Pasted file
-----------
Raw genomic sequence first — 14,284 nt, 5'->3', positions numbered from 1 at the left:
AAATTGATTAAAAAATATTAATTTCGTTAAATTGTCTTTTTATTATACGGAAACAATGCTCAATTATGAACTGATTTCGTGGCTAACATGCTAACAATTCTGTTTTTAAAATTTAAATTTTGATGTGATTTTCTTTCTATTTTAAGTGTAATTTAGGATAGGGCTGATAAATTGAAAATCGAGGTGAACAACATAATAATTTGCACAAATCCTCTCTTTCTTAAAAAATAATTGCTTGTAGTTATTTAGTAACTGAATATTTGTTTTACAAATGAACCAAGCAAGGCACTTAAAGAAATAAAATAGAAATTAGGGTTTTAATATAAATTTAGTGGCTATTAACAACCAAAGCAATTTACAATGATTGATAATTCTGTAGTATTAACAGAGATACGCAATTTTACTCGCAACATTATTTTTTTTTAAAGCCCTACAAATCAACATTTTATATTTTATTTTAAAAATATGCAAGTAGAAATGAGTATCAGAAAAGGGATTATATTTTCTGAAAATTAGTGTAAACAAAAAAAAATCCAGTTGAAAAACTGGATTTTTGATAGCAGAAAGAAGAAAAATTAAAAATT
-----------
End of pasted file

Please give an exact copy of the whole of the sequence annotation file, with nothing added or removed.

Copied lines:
Raw genomic sequence first — 14,284 nt, 5'->3', positions numbered from 1 at the left:
AAATTGATTAAAAAATATTAATTTCGTTAAATTGTCTTTTTATTATACGGAAACAATGCTCAATTATGAACTGATTTCGTGGCTAACATGCTAACAATTCTGTTTTTAAAATTTAAATTTTGATGTGATTTTCTTTCTATTTTAAGTGTAATTTAGGATAGGGCTGATAAATTGAAAATCGAGGTGAACAACATAATAATTTGCACAAATCCTCTCTTTCTTAAAAAATAATTGCTTGTAGTTATTTAGTAACTGAATATTTGTTTTACAAATGAACCAAGCAAGGCACTTAAAGAAATAAAATAGAAATTAGGGTTTTAATATAAATTTAGTGGCTATTAACAACCAAAGCAATTTACAATGATTGATAATTCTGTAGTATTAACAGAGATACGCAATTTTACTCGCAACATTATTTTTTTTTAAAGCCCTACAAATCAACATTTTATATTTTATTTTAAAAATATGCAAGTAGAAATGAGTATCAGAAAAGGGATTATATTTTCTGAAAATTAGTGTAAACAAAAAAAAATCCAGTTGAAAAACTGGATTTTTGATAGCAGAAAGAAGAAAAATTAAAAATT